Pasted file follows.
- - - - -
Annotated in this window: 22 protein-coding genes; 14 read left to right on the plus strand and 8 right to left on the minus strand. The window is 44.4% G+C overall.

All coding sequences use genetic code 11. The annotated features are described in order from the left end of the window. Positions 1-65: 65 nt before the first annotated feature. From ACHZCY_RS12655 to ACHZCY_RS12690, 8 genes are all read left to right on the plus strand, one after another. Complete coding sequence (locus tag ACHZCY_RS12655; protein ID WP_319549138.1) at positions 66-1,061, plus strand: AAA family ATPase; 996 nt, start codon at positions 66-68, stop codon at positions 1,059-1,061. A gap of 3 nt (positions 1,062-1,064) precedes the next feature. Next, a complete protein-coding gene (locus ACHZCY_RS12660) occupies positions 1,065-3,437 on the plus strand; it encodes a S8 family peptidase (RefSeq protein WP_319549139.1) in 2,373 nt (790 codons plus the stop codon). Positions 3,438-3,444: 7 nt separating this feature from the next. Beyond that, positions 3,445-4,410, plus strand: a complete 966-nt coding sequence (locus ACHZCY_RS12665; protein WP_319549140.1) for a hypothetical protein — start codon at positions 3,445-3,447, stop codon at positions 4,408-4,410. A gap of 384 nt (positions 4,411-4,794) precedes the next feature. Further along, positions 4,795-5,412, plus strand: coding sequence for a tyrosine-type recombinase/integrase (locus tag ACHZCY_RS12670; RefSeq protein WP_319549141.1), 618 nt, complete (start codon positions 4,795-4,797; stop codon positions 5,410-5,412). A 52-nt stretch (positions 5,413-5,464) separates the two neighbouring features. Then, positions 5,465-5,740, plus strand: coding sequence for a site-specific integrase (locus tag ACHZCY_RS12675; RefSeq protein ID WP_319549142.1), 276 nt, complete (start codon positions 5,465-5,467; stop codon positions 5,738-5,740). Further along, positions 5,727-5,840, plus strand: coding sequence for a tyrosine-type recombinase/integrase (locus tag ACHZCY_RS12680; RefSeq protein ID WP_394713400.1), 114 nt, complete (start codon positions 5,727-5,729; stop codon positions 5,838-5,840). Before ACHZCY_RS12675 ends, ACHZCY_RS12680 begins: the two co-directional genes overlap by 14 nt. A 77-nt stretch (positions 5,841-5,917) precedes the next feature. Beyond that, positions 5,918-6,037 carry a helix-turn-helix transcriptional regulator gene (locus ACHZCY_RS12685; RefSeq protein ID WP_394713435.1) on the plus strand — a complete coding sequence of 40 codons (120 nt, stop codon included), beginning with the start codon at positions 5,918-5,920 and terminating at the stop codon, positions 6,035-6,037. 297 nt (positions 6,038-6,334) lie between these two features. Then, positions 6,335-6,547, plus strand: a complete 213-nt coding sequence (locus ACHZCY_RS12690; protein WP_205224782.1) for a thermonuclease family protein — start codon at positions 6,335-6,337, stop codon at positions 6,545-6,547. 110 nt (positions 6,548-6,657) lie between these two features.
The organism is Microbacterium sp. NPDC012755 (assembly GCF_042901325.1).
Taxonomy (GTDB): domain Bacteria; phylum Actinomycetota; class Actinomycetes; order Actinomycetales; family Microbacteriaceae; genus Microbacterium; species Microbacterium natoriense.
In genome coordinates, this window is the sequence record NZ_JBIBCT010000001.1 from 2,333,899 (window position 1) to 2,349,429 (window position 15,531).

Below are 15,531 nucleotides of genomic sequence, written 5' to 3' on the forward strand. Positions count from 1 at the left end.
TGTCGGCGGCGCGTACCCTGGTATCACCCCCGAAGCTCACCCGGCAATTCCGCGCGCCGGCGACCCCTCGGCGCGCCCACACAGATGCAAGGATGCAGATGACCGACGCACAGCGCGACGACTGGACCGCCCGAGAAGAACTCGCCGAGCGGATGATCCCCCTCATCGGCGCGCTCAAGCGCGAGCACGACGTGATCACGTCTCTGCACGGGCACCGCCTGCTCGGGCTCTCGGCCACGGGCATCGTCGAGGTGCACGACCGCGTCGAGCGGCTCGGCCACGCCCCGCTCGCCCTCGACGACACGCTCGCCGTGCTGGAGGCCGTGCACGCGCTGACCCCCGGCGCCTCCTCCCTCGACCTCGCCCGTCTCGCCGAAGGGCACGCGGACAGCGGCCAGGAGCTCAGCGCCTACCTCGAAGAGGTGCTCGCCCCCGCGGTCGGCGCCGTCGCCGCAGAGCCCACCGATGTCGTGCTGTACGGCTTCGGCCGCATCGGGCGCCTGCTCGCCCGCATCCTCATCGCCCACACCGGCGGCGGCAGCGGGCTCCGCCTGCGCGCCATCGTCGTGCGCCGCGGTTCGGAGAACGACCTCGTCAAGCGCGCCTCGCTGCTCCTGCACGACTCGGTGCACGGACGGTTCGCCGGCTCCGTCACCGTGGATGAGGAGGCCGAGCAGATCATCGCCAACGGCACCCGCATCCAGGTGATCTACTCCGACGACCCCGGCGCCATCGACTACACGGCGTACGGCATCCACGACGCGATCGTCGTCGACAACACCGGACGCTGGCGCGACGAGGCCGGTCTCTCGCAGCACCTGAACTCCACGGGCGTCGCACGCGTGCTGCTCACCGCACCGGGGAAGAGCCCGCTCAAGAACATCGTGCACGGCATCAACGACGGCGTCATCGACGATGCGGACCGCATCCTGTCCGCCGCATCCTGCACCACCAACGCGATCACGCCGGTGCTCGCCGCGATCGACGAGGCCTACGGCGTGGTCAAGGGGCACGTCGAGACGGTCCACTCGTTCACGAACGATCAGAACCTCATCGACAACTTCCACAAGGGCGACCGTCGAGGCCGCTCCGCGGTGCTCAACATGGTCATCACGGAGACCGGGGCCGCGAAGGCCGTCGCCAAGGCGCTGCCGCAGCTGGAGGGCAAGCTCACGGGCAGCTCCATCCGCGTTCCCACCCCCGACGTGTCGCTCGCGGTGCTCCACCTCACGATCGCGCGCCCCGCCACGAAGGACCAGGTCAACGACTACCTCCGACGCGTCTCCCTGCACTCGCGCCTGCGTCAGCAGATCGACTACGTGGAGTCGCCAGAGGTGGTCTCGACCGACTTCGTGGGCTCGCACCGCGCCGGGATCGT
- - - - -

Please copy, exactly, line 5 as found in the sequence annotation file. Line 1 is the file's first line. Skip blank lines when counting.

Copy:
In genome coordinates, this window is the sequence record NZ_JBIBCT010000001.1 from 2,333,899 (window position 1) to 2,349,429 (window position 15,531).